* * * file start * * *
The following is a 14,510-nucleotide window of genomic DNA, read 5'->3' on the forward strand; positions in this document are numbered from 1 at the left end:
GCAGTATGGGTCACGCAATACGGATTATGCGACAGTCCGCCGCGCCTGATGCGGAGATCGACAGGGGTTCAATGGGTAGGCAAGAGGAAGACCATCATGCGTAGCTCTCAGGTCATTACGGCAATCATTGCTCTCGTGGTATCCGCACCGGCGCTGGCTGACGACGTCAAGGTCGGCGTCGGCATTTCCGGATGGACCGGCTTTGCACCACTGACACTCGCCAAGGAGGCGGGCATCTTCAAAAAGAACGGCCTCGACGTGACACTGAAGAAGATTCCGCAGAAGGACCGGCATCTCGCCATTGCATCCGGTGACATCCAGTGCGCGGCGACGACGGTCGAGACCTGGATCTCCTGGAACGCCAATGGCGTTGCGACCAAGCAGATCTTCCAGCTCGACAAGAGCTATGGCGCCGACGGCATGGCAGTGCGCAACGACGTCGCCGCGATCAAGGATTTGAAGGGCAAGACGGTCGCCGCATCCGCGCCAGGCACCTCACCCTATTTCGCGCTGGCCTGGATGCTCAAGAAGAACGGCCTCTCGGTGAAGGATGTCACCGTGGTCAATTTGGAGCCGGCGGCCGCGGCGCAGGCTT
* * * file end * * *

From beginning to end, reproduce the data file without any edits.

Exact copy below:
The following is a 14,510-nucleotide window of genomic DNA, read 5'->3' on the forward strand; positions in this document are numbered from 1 at the left end:
GCAGTATGGGTCACGCAATACGGATTATGCGACAGTCCGCCGCGCCTGATGCGGAGATCGACAGGGGTTCAATGGGTAGGCAAGAGGAAGACCATCATGCGTAGCTCTCAGGTCATTACGGCAATCATTGCTCTCGTGGTATCCGCACCGGCGCTGGCTGACGACGTCAAGGTCGGCGTCGGCATTTCCGGATGGACCGGCTTTGCACCACTGACACTCGCCAAGGAGGCGGGCATCTTCAAAAAGAACGGCCTCGACGTGACACTGAAGAAGATTCCGCAGAAGGACCGGCATCTCGCCATTGCATCCGGTGACATCCAGTGCGCGGCGACGACGGTCGAGACCTGGATCTCCTGGAACGCCAATGGCGTTGCGACCAAGCAGATCTTCCAGCTCGACAAGAGCTATGGCGCCGACGGCATGGCAGTGCGCAACGACGTCGCCGCGATCAAGGATTTGAAGGGCAAGACGGTCGCCGCATCCGCGCCAGGCACCTCACCCTATTTCGCGCTGGCCTGGATGCTCAAGAAGAACGGCCTCTCGGTGAAGGATGTCACCGTGGTCAATTTGGAGCCGGCGGCCGCGGCGCAGGCTT